Cutting Deployment Pain
MDServe is itself a Microsoft .Net development partner so it is used to working with Microsoft products. However, a major reason why the implementation failed was because the package was "originally sold by a value-added reseller who claimed to have more product knowledge than they really did have and they overstated the capability of the product," Putney said. MDServe wanted a CRM application that could be seamlessly integrated with a single central database of customer information, he said. The company eventually gave up on Microsoft CRM after spending more than six months and $60,000 in consulting costs back in 2003 attempting to get the product to work.The company switched to Salesforce.com and found that the integration and total cost of ownership issues were much more favorable. "We configured Salesforce.com ourselves in a week," he said. Furthermore the adoption rate among the sales representatives and managers was much faster. Half the battle in the success of any CRM system is to convince the sales representatives to take the time to enter accurate information into the application, Putney said. To get them to use it consistently, they need to feel the application "is their best friend," he said. Currently, about 60 sales staff members use the product and the best proof that the application is working is its ability to generate useful and accurate reports, Putney said. At this point, Putney said he wouldnt even consider taking a look at Dynamics CRM 3.0. "I wouldnt give them the benefit of the doubt," he said. Microsoft has put a lot of work into CRM 3.0 to try to eliminate this kind of customer experience. But how well it has succeeded wont be apparent until a significant number of customers start to put it into production. Click here to read why Microsoft will rely on partners to provide on-demand versions of its CRM package. But these days, customers are a lot less patient dealing with software deployments than they used to be. They are much less willing to buy into the proposition that application deployments by their nature have to be painful, difficult and expensive. In fact, more than ever they expect that enterprise application deployments will be simple and uncomplicated processes that allow them to work productively in short order without spending a lot of extra money on exorbitant consulting services. That really isnt so much to ask for. John Pallatto is a veteran journalist in the field of enterprise software and Internet technology. He can be reached at firstname.lastname@example.org. Check out eWEEK.coms for the latest news, reviews and analysis about customer relationship management solutions.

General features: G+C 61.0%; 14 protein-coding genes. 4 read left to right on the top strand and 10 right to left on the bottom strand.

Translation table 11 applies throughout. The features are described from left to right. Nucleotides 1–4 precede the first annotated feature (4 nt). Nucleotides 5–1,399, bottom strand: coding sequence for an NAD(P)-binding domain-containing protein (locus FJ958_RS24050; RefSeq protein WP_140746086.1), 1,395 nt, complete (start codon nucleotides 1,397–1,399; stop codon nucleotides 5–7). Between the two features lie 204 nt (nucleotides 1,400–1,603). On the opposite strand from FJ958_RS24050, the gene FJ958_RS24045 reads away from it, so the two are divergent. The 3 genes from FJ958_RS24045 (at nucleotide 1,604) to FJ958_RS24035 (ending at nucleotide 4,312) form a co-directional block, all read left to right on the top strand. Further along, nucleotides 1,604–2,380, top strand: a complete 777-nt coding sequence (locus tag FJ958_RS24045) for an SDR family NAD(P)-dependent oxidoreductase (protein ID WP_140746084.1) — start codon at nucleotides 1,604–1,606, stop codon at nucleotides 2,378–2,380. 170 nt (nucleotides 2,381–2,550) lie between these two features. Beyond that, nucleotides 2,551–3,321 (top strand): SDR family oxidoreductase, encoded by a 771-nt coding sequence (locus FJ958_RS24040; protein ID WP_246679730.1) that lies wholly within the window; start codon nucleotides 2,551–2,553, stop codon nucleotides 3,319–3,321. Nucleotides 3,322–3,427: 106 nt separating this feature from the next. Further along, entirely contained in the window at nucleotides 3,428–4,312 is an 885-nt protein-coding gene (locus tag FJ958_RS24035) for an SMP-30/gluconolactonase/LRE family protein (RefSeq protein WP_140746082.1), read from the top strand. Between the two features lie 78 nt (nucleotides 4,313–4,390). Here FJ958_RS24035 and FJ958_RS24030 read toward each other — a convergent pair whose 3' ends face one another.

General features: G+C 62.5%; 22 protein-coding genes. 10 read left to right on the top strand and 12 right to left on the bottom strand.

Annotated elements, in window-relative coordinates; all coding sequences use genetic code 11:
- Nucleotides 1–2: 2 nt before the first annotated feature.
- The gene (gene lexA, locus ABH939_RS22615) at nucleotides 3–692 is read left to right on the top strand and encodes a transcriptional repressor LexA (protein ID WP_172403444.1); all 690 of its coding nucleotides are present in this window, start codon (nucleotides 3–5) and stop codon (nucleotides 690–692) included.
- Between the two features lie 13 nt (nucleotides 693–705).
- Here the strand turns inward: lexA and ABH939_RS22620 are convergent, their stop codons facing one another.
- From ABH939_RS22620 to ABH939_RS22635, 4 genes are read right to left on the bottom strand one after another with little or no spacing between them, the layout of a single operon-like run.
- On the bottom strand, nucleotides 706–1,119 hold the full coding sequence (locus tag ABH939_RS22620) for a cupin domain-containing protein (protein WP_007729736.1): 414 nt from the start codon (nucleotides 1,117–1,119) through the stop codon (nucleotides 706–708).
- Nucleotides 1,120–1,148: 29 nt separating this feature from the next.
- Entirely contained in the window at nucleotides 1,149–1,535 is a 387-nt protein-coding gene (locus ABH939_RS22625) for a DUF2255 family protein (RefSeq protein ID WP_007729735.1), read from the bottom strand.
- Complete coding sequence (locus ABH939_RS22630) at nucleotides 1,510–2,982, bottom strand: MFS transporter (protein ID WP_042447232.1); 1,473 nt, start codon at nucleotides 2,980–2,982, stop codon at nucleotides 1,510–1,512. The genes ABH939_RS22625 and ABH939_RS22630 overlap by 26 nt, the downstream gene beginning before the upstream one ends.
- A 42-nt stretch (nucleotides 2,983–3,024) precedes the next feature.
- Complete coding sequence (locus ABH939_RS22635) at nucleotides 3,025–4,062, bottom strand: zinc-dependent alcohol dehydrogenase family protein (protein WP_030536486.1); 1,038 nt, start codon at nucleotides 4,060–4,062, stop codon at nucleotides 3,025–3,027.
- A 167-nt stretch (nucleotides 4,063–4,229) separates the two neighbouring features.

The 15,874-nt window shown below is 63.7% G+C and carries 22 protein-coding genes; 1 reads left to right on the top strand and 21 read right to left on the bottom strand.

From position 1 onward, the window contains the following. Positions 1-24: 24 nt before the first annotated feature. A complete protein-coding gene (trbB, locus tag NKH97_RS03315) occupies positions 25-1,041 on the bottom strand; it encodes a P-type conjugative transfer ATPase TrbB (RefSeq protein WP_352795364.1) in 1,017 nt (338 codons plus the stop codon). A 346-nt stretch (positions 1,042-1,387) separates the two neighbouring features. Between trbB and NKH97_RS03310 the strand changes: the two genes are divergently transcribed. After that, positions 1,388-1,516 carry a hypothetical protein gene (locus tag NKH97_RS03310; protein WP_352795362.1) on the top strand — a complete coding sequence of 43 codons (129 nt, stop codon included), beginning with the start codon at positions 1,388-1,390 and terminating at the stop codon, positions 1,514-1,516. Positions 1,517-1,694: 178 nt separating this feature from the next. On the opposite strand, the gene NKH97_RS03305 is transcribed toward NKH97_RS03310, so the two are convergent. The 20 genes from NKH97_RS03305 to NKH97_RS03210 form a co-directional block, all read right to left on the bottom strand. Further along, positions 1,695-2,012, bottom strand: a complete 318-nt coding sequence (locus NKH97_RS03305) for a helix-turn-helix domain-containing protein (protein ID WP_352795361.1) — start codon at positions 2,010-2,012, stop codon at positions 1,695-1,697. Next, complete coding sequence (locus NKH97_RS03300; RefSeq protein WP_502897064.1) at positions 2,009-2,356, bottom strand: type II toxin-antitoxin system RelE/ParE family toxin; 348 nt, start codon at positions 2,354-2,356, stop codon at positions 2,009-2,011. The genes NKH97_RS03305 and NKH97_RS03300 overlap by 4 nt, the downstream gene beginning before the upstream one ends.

"We came away with the feeling that [the consultants] didnt know what they were doing and the product just wasnt ready for prime time," he said.